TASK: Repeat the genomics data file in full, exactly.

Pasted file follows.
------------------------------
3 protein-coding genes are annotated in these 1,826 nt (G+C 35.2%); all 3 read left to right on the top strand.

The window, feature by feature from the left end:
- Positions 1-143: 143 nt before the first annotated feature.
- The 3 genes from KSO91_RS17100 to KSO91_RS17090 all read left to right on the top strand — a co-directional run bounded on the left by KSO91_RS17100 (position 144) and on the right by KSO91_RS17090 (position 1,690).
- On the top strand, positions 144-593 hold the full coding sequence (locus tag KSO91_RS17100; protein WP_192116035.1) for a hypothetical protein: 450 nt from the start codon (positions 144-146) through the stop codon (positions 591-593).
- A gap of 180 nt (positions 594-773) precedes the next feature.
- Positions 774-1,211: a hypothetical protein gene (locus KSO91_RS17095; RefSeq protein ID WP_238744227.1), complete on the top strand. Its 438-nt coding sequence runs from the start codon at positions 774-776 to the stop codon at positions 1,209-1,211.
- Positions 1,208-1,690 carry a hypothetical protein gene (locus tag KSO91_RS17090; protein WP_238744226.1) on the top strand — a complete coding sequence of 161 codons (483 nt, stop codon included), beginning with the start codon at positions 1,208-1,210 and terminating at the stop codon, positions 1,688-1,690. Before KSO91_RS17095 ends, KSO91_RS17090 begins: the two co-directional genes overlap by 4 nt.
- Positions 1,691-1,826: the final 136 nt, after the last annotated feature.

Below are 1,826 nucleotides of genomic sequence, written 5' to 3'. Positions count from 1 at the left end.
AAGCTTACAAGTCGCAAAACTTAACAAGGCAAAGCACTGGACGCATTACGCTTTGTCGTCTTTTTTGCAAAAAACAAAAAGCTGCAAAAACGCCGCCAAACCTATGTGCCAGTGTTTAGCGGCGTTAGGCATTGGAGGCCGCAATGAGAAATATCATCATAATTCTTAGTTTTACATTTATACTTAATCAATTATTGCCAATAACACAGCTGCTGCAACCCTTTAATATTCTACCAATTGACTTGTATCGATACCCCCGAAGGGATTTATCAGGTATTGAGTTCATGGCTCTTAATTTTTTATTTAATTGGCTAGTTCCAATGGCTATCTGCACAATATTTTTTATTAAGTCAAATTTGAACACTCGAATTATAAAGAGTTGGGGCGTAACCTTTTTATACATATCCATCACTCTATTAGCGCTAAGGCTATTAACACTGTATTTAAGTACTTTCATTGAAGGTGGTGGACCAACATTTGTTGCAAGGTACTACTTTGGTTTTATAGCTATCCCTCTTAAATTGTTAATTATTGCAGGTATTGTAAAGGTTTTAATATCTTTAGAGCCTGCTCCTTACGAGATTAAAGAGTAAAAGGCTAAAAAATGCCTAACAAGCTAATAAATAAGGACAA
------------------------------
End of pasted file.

3 protein-coding genes are annotated in these 1,826 nt (G+C 35.2%); all 3 read left to right on the top strand.

The window, feature by feature from the left end:
- Positions 1-143: 143 nt before the first annotated feature.
- The 3 genes from KSO91_RS17100 to KSO91_RS17090 all read left to right on the top strand — a co-directional run bounded on the left by KSO91_RS17100 (position 144) and on the right by KSO91_RS17090 (position 1,690).
- On the top strand, positions 144-593 hold the full coding sequence (locus tag KSO91_RS17100; protein WP_192116035.1) for a hypothetical protein: 450 nt from the start codon (positions 144-146) through the stop codon (positions 591-593).
- A gap of 180 nt (positions 594-773) precedes the next feature.
- Positions 774-1,211: a hypothetical protein gene (locus KSO91_RS17095; RefSeq protein ID WP_238744227.1), complete on the top strand. Its 438-nt coding sequence runs from the start codon at positions 774-776 to the stop codon at positions 1,209-1,211.
- Positions 1,208-1,690 carry a hypothetical protein gene (locus tag KSO91_RS17090; protein WP_238744226.1) on the top strand — a complete coding sequence of 161 codons (483 nt, stop codon included), beginning with the start codon at positions 1,208-1,210 and terminating at the stop codon, positions 1,688-1,690. Before KSO91_RS17095 ends, KSO91_RS17090 begins: the two co-directional genes overlap by 4 nt.
- Positions 1,691-1,826: the final 136 nt, after the last annotated feature.

Below are 1,826 nucleotides of genomic sequence, written 5' to 3'. Positions count from 1 at the left end.
AAGCTTACAAGTCGCAAAACTTAACAAGGCAAAGCACTGGACGCATTACGCTTTGTCGTCTTTTTTGCAAAAAACAAAAAGCTGCAAAAACGCCGCCAAACCTATGTGCCAGTGTTTAGCGGCGTTAGGCATTGGAGGCCGCAATGAGAAATATCATCATAATTCTTAGTTTTACATTTATACTTAATCAATTATTGCCAATAACACAGCTGCTGCAACCCTTTAATATTCTACCAATTGACTTGTATCGATACCCCCGAAGGGATTTATCAGGTATTGAGTTCATGGCTCTTAATTTTTTATTTAATTGGCTAGTTCCAATGGCTATCTGCACAATATTTTTTATTAAGTCAAATTTGAACACTCGAATTATAAAGAGTTGGGGCGTAACCTTTTTATACATATCCATCACTCTATTAGCGCTAAGGCTATTAACACTGTATTTAAGTACTTTCATTGAAGGTGGTGGACCAACATTTGTTGCAAGGTACTACTTTGGTTTTATAGCTATCCCTCTTAAATTGTTAATTATTGCAGGTATTGTAAAGGTTTTAATATCTTTAGAGCCTGCTCCTTACGAGATTAAAGAGTAAAAGGCTAAAAAATGCCTAACAAGCTAATAAATAAGGACAA